Dr. Clore’s work conclusively proved that premium quality vinifera wine grapes could be grown in the rich volcanic soil and warm climate of the Columbia Basin. Dr. Clore retired from Washington State University in 1976 and published his studies in the classic book, “Ten Years of Grape Variety Responses and Wine-Making Trials in Central Washington”. He also co-authoried, “The Wine Project: Washington State’s Winemaking History”. His viticultural research, especially on the challenges of growing European wine grapes, played an indispensable role in the expansion of Washington viniculture. In 2003 the Washington State Legislature recognized Dr. Clore as the “Father of the Washington State Wine Industry”. His contribution is also recognized at the Walter Clore Winery and Culinary Center in Prosser.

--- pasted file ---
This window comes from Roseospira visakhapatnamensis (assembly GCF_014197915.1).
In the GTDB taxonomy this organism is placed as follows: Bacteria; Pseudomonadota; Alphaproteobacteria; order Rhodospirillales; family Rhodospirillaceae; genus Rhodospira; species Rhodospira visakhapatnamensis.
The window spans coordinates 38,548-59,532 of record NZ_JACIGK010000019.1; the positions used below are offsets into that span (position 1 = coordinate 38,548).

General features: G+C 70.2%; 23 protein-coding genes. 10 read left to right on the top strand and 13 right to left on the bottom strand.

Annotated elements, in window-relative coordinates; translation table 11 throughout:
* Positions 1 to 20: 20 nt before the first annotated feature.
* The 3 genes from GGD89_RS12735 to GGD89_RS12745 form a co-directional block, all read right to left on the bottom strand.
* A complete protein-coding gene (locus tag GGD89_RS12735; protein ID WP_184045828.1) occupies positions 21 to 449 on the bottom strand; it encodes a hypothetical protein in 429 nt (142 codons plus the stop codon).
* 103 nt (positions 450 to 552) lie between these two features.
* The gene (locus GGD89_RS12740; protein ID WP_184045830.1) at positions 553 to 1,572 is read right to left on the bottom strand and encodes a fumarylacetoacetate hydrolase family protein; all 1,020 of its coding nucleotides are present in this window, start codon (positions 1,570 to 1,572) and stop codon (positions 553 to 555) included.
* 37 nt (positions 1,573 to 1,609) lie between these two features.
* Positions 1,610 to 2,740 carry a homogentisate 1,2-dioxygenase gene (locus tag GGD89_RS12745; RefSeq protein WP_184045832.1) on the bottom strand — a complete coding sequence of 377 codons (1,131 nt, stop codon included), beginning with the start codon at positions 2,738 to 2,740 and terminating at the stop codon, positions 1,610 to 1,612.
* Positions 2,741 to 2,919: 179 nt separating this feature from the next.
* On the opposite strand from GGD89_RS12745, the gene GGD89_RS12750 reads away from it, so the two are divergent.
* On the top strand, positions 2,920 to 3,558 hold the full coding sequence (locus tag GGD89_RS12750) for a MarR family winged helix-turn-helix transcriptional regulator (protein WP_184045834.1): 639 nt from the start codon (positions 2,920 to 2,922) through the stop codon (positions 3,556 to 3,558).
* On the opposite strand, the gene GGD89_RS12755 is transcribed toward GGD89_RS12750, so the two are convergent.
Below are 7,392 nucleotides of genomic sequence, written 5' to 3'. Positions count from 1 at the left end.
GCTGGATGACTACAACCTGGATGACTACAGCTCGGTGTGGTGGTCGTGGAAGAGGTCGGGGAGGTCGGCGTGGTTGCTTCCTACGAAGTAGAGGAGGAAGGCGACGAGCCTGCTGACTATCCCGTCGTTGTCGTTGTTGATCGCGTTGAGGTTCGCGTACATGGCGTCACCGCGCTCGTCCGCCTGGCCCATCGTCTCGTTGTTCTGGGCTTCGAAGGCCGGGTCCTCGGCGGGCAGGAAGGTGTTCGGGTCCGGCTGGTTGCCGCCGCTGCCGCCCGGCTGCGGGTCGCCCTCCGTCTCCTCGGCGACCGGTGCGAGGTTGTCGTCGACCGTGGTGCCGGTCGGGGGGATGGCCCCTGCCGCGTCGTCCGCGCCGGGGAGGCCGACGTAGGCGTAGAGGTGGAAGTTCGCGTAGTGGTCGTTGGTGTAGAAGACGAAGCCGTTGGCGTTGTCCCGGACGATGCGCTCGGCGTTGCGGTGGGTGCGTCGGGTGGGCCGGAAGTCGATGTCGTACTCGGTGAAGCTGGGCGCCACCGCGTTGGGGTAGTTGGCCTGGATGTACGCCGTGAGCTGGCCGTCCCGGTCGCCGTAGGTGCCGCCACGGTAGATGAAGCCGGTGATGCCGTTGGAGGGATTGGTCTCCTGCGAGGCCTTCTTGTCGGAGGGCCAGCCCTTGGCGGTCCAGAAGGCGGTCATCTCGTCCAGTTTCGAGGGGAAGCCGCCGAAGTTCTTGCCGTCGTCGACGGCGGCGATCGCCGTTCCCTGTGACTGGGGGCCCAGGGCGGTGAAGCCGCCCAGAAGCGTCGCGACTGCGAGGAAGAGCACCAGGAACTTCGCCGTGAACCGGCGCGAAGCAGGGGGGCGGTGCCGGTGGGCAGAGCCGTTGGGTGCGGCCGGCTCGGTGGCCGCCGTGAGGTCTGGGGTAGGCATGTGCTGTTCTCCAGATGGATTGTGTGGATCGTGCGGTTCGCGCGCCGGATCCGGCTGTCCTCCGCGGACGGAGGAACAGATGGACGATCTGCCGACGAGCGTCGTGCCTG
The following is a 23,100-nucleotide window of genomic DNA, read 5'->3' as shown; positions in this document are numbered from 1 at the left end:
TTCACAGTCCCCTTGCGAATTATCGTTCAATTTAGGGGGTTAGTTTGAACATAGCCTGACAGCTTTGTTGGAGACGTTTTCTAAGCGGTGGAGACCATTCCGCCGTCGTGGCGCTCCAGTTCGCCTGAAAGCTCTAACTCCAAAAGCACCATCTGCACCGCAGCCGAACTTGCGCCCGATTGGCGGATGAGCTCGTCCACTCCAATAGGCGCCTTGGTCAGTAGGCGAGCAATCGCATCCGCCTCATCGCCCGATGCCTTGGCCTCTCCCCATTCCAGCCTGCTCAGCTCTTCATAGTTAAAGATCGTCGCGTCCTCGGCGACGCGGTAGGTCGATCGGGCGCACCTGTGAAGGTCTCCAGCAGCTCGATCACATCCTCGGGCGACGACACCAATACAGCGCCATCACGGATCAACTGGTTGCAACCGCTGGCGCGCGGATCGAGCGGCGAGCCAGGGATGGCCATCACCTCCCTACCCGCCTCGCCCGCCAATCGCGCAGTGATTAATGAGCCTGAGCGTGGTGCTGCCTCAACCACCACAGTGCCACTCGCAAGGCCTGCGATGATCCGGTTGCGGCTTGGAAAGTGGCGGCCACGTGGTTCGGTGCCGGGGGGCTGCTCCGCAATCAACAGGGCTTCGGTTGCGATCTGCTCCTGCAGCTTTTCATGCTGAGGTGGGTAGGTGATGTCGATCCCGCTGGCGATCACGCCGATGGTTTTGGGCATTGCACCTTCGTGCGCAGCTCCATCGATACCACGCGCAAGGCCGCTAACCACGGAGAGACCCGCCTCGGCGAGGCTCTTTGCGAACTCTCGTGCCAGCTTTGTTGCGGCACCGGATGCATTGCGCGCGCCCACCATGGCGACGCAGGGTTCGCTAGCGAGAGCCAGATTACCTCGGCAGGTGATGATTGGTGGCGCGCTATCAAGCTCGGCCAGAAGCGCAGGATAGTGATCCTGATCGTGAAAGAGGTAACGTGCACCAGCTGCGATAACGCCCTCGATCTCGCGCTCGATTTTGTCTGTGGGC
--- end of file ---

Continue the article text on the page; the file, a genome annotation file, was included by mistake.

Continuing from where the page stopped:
Dr. Clore’s persistent experimentation and belief that the Columbia Basin could be a major international wine grape growing and wine-producing region, comparable to the most celebrated regions in Europe, laid the foundation for Washington State to become the second largest premium wine producer in the United States (California is #1) with over 750 wineries, 350 wine grape growers, 43,000 acres in grape production, 13 American Viticultural Areas (AVAs), production of over 12 million cases annually representing over 30 varietals, generation of $1 billion in winery revenue and $1.06 billion in wine related tourism, employment of 27,445 in Washington State earning $1.17 billion in wages and a contribution of $8.6 billion to the Washington State economy. A new winery opens nearly every 15 days. (Interesting Note: I produced an event in 2002 named the Columbia River Wine Expo. At that time there were 208 wineries in the state. In 2013 there were 780. I am still waiting for my congratulatory handshake).